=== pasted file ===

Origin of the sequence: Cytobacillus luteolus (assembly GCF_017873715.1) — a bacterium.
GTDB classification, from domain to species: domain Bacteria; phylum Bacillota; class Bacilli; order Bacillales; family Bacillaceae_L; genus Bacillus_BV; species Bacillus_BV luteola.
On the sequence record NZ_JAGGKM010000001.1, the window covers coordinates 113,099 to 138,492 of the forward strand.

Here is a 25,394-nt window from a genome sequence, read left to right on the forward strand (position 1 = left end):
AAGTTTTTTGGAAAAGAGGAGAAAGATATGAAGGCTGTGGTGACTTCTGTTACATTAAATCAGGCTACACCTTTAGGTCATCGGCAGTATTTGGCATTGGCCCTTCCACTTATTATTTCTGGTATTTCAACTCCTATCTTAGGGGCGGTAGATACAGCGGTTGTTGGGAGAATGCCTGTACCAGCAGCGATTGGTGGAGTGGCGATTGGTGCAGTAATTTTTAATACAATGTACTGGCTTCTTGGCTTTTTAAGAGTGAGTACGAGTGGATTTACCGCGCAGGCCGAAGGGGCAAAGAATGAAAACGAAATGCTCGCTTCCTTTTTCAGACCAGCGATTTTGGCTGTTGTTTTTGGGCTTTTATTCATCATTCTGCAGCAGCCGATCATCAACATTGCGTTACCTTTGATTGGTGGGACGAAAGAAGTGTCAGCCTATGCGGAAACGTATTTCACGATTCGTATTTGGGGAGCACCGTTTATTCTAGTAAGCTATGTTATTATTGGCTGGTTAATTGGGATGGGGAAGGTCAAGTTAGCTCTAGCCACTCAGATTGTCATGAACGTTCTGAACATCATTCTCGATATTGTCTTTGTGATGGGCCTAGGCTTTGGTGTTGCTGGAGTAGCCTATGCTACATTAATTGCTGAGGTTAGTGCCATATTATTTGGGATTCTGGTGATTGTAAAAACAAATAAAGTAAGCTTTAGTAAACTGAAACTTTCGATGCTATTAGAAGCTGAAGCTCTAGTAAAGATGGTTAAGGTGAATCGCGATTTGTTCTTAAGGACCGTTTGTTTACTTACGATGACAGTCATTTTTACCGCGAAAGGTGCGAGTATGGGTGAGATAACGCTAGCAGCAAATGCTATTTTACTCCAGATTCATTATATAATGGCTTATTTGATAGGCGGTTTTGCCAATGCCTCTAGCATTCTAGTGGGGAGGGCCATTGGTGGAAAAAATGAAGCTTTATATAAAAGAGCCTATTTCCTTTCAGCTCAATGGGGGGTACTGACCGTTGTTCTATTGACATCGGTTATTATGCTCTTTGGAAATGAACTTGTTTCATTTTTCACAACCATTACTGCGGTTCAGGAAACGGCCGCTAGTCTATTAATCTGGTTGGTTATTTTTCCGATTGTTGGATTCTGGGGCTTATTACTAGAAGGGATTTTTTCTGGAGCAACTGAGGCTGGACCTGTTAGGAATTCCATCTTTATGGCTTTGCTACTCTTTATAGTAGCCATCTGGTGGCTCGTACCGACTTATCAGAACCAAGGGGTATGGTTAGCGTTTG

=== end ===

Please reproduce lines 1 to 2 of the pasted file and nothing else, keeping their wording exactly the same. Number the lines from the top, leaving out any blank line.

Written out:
Origin of the sequence: Cytobacillus luteolus (assembly GCF_017873715.1) — a bacterium.
GTDB classification, from domain to species: domain Bacteria; phylum Bacillota; class Bacilli; order Bacillales; family Bacillaceae_L; genus Bacillus_BV; species Bacillus_BV luteola.